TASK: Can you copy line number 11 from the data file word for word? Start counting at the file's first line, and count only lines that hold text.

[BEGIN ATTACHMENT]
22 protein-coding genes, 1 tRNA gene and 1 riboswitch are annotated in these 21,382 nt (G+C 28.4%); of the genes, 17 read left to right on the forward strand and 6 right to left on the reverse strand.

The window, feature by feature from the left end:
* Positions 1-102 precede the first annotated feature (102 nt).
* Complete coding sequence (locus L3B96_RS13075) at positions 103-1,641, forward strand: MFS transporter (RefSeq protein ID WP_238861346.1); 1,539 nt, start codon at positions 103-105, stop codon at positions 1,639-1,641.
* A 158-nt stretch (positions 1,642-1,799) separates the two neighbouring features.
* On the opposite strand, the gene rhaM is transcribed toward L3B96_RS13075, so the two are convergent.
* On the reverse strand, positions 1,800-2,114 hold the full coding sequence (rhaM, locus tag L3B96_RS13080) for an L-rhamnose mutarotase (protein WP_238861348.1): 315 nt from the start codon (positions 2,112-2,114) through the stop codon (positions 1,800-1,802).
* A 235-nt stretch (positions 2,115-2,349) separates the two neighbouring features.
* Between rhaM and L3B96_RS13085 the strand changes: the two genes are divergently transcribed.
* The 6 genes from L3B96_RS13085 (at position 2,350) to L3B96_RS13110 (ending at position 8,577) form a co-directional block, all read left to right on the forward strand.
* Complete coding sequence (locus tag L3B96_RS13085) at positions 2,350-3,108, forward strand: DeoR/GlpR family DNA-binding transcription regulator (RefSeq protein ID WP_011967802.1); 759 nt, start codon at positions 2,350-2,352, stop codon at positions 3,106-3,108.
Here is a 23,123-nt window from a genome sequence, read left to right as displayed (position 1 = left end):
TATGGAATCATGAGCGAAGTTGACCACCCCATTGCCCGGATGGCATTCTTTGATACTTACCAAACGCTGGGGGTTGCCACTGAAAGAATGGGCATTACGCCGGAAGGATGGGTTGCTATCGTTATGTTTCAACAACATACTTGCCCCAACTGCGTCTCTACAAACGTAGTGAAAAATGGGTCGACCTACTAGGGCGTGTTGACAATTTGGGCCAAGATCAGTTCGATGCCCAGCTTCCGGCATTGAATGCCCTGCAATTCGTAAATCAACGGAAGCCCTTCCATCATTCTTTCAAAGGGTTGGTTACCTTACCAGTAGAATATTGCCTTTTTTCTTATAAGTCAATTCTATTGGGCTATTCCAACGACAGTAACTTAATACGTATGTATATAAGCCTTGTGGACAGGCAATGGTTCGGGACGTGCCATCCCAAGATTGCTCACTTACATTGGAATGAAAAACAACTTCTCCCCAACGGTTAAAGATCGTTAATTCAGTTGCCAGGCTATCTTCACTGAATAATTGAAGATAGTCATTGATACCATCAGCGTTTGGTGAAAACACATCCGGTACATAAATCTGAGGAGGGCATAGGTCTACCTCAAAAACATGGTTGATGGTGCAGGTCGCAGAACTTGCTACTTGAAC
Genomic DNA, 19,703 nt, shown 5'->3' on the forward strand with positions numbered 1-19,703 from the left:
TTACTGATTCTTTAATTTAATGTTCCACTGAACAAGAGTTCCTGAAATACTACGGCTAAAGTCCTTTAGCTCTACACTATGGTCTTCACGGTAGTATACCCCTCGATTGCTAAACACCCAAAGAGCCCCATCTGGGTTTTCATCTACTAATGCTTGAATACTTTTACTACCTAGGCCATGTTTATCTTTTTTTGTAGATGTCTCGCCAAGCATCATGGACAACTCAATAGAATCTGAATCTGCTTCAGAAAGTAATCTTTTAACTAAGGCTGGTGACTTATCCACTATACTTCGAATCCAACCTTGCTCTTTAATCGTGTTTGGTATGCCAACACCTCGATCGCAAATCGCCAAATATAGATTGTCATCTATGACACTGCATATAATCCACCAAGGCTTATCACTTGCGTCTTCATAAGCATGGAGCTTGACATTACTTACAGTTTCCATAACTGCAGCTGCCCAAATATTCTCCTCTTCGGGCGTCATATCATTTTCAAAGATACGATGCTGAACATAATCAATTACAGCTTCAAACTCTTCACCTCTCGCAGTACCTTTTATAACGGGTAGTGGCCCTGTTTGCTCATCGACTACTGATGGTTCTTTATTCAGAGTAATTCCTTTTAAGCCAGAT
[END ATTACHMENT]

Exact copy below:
* Complete coding sequence (locus tag L3B96_RS13085) at positions 2,350-3,108, forward strand: DeoR/GlpR family DNA-binding transcription regulator (RefSeq protein ID WP_011967802.1); 759 nt, start codon at positions 2,350-2,352, stop codon at positions 3,106-3,108.